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|More from Britannica on "Trouble on the Hoof: Disease Outbreaks in Europe"...|
|32668 Encyclopędia Britannica articles, from the full 32 volume encyclopedia|
|>||Trouble on the Hoof: Disease Outbreaks in Europe|
Farmers rarely celebrate good fortune in the modern world, but British agriculture seemed to be emerging from a period of darkness as 2001 began. The scourge of “mad cow” disease was in retreat.
|>||Security and Co-operation in Europe, Organization for|
organization of representatives of virtually all the states of Europe, as well as the United States and Canada, committed to formalizing decisions on important questions affecting the security and ...
|>||ProMED-mail: Reporting Outbreaks on the Internet|
Ebola, hantaviruses, toxic Escherichia coli, flesh-eating bacteria, chicken flu. The world needs to know about outbreaks of these and other potentially virulent “emerging diseases” as soon as they ...
|>||Fourth World: Resurgent Nations in the New Europe|
by Richard A. Griggs and Peter R. Hocknell
form of theatrical staging in which the acting area, which may be raised or at floor level, is completely surrounded by the audience. It has been theorized that the informality thus established leads ...
|7069 Student Encyclopedia Britannica articles, specially written for elementary and high school students|
series of meetings attended by virtually all European nations, Canada,
and the U.S., beginning in the 1970s; finalized decisions regarding
security and stability of all of Europe; first ... |
part of the reconstruction process that followed World War II, the
nations of Western Europe took steps toward achieving greater political
and economic integration. The organizations formed during ... |
the late 1800s and early 1900s, heightened tensions between European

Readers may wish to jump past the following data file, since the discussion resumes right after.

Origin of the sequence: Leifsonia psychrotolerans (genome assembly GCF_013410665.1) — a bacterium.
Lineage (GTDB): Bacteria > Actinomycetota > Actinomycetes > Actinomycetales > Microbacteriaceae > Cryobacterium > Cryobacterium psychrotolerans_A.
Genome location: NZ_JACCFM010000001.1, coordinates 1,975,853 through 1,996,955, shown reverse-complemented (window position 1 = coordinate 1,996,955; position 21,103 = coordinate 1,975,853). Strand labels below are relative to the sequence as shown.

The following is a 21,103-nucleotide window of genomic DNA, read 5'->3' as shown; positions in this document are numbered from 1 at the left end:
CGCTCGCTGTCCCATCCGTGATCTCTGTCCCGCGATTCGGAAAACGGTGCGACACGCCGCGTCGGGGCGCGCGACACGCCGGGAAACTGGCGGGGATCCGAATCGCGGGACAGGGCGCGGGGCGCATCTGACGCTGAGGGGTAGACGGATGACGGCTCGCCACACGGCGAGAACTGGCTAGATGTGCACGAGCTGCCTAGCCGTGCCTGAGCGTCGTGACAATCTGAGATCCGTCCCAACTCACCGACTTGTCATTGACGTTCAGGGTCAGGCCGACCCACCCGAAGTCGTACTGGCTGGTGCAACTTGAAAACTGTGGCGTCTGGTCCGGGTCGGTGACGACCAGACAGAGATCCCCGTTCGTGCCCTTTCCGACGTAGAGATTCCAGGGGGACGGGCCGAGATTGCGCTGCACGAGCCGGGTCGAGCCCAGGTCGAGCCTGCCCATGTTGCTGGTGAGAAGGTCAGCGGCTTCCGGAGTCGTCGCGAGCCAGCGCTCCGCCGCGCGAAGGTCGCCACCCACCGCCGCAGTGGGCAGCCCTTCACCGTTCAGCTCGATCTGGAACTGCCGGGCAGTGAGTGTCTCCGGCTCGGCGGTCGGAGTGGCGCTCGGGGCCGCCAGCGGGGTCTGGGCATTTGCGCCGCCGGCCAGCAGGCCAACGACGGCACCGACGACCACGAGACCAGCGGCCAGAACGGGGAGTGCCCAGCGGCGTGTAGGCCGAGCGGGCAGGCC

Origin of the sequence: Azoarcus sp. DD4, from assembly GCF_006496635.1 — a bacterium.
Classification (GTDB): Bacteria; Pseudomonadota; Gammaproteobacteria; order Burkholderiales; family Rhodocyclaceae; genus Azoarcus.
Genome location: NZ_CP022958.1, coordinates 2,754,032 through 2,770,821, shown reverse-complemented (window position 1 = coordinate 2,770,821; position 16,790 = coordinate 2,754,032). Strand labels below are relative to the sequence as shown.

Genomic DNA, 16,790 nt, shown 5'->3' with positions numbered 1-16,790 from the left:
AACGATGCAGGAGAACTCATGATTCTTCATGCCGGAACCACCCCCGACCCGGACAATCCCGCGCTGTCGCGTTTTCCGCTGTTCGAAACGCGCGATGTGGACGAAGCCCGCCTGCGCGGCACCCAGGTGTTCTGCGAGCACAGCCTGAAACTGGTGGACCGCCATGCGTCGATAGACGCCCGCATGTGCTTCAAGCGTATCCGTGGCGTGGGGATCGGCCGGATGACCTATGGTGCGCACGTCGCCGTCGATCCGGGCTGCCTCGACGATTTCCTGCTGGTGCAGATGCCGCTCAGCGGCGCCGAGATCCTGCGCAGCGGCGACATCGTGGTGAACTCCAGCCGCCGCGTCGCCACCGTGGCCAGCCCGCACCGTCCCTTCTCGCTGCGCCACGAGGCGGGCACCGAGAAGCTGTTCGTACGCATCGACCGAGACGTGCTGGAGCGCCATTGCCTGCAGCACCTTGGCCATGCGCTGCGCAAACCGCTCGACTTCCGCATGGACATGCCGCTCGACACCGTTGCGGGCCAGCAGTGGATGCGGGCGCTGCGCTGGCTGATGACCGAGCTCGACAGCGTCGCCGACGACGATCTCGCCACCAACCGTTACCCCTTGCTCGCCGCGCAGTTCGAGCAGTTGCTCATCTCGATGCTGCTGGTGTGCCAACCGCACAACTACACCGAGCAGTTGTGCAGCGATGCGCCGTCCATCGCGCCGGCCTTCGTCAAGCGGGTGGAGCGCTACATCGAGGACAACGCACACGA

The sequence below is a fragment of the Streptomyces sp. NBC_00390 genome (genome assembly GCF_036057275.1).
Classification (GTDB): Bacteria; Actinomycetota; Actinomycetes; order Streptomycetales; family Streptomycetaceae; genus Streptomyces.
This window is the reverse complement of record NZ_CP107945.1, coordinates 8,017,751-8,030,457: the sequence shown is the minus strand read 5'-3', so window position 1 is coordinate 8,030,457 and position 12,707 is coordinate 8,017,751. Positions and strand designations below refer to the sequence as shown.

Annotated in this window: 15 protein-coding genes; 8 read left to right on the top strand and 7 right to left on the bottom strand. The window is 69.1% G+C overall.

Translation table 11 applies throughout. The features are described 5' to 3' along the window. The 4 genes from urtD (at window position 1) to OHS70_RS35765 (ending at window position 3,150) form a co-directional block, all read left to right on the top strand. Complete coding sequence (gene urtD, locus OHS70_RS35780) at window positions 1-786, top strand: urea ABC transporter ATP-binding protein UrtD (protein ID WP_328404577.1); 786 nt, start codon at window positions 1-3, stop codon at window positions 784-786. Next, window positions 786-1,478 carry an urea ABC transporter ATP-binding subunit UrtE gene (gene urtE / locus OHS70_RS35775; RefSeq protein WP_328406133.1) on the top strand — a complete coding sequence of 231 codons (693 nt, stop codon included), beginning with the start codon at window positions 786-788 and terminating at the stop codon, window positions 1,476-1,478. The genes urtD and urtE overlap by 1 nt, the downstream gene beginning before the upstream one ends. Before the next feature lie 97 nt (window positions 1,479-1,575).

powers led to the establishment of several alliances, including the
Triple Alliance and the Triple Entente. Although they were ... |
The hard covering that protects the toes of many animals is called a
hoof. Because all hoofed animals walk on the tips of their toes, they
require a strong, firm, insensitive surface to bear the ... |
about 7 percent of the world's land area, Europe is the second smallest
continent on Earth, after Australia. It occupies part of the Eurasian
landmass, from the Atlantic Ocean in the west to the ... |
|4566 web sites, chosen by Britannica editors for our Internet Guide|
|>||Disease Outbreak News|
Health reports provided by the World Health Organization's Communicable Disease Surveillance and Response (CSR) division on the worldwide status of Meningococcal disease. Includes archives of news and diseases.
Annotated directory of links for tourism in Europe. Covers country, city, and regional guides and materials on accommodatioms and transportation.
"Guide to travel and tourism in Europe. Contains directories of country-specific links, besides news, articles, weather information, a currency converter, and a travelers' forum."
Nonprofit organization collaborating among support, treatment, and professional associations across Europe that deal with Alzheimer's disease and other dementias. Includes a directory of all member groups, information about Alzheimer's and dementia, and links to research materials, discussion groups, caregiver testimonies, and related sites. A French-language site is also available.
|>||Golf in Europe|
Directory of clubs in Europe along with selected profiles of leading golfers. Includes a schedule of major tournaments and a list of publications on the sport.
|147 video and media|
|>||Kidney Disease: Hemodialysis(2:19)|
Hemodialysis is a method of treating kidney disease.
|>||Lyme Disease: How Widespread is It?( 00:32)|
Lyme disease has now spread across the globe.
|>||Kidney Disease: Prevention for Diabetics(1:17)|
Scientists have made great progress in prevent or limiting the onset of kidney disease in diabetics.
|>||Lyme Disease: Its Origin and Effects(1:21)|
The effects of lyme disease can be far reaching and hard to treat.
|>||Louis Pasteur: Preventing Disease(2:09)|
Louis Pasteur proved that germs cause disease.
|100 magazine articles, from a collection of more than 300,000 articles provided by EBSCO|
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